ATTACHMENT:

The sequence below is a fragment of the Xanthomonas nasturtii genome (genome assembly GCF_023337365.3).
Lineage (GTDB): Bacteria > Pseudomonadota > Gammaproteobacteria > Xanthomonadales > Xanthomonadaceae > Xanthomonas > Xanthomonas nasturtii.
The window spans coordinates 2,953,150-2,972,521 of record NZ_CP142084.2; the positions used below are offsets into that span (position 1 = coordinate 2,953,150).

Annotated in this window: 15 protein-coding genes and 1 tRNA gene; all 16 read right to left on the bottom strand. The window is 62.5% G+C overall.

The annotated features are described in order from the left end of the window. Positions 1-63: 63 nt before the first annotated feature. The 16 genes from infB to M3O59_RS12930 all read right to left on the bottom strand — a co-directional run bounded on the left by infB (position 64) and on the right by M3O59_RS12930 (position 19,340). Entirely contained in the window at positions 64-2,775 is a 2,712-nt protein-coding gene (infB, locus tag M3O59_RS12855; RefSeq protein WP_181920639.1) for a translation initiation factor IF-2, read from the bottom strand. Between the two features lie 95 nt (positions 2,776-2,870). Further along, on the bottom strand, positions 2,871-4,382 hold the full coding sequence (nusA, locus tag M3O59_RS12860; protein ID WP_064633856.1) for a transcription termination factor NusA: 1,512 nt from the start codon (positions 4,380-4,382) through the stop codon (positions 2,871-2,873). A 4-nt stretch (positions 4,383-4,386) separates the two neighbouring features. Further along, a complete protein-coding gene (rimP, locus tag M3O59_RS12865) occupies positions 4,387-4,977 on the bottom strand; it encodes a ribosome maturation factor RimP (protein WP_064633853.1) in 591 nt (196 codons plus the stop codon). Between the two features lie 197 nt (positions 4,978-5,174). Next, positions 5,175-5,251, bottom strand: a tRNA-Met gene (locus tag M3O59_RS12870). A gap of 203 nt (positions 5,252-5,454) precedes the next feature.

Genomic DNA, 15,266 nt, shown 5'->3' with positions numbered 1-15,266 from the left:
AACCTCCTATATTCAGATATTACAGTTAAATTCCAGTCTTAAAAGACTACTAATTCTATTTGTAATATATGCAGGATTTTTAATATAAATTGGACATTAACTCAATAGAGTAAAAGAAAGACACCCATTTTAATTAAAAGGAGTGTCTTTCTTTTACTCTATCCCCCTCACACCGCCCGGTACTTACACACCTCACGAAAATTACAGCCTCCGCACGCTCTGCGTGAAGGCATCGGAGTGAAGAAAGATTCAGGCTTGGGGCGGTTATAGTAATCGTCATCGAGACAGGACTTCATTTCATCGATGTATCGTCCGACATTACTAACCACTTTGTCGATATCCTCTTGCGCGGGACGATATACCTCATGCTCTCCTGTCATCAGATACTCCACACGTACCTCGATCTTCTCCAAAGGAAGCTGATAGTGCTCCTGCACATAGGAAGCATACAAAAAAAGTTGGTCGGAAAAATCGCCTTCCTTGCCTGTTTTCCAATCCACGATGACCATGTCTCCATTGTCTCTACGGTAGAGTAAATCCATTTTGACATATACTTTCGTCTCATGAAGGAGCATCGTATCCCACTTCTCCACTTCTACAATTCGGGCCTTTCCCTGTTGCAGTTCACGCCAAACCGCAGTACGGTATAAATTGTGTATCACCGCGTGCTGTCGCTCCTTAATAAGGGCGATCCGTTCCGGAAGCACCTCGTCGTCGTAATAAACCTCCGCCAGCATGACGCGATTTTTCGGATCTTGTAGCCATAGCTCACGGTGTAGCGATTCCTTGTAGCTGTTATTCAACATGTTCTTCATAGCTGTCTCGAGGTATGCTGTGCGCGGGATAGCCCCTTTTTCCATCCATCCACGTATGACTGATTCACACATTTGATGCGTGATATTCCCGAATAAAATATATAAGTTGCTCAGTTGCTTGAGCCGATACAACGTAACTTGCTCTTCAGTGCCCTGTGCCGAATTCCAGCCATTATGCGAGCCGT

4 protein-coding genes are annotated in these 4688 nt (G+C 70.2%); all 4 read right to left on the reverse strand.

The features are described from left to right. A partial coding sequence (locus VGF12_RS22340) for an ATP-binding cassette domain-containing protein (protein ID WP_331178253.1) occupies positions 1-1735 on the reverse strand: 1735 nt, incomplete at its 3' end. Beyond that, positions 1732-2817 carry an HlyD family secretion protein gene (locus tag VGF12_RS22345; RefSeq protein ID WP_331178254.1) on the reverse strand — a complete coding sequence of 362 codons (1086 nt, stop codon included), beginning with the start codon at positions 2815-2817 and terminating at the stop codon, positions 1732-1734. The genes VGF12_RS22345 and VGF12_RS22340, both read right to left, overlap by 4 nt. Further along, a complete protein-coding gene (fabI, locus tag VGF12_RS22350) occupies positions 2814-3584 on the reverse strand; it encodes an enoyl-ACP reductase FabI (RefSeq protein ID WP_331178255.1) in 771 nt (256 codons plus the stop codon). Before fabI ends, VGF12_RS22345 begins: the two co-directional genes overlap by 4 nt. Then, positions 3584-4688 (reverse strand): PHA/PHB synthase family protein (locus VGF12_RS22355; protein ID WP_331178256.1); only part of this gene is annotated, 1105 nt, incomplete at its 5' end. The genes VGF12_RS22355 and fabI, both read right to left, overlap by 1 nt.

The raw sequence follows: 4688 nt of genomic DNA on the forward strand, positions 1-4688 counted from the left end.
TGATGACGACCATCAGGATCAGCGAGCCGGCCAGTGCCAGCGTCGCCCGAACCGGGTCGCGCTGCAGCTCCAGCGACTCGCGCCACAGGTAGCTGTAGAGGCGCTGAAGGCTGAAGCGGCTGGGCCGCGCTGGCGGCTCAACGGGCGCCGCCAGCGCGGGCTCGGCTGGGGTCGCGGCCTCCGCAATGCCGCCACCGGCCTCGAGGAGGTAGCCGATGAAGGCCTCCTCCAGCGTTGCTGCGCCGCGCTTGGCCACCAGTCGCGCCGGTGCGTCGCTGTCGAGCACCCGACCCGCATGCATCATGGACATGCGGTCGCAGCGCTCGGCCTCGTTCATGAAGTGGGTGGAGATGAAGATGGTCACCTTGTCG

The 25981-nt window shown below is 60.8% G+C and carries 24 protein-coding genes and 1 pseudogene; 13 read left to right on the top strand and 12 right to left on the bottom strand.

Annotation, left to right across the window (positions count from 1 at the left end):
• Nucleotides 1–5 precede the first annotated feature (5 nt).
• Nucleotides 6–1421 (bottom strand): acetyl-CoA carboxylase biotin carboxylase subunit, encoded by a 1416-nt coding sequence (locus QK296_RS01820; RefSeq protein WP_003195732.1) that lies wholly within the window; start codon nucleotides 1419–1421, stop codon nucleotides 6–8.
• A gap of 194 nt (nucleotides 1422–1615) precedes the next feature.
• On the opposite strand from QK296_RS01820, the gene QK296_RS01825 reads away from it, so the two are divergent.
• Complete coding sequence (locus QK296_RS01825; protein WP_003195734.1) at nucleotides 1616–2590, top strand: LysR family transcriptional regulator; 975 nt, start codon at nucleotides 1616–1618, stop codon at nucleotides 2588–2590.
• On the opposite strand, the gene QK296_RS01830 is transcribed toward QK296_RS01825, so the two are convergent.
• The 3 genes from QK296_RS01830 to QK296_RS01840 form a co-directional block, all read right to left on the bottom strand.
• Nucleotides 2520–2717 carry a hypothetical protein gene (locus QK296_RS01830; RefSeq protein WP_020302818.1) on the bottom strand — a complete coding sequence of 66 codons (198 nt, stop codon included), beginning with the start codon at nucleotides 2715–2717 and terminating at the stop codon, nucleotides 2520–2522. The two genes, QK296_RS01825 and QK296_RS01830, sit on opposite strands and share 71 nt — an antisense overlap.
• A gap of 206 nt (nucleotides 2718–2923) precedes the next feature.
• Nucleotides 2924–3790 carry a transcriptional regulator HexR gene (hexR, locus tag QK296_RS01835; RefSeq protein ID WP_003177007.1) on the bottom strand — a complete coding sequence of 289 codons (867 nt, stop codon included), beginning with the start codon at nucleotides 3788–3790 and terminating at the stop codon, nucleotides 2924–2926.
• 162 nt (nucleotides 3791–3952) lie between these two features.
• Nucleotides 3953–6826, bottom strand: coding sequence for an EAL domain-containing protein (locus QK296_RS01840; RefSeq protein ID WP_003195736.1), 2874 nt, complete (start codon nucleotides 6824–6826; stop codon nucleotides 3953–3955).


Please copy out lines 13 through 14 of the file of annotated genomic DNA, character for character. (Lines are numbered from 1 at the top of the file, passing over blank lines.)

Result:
Annotation, left to right across the window (positions count from 1 at the left end):
• Nucleotides 1–5 precede the first annotated feature (5 nt).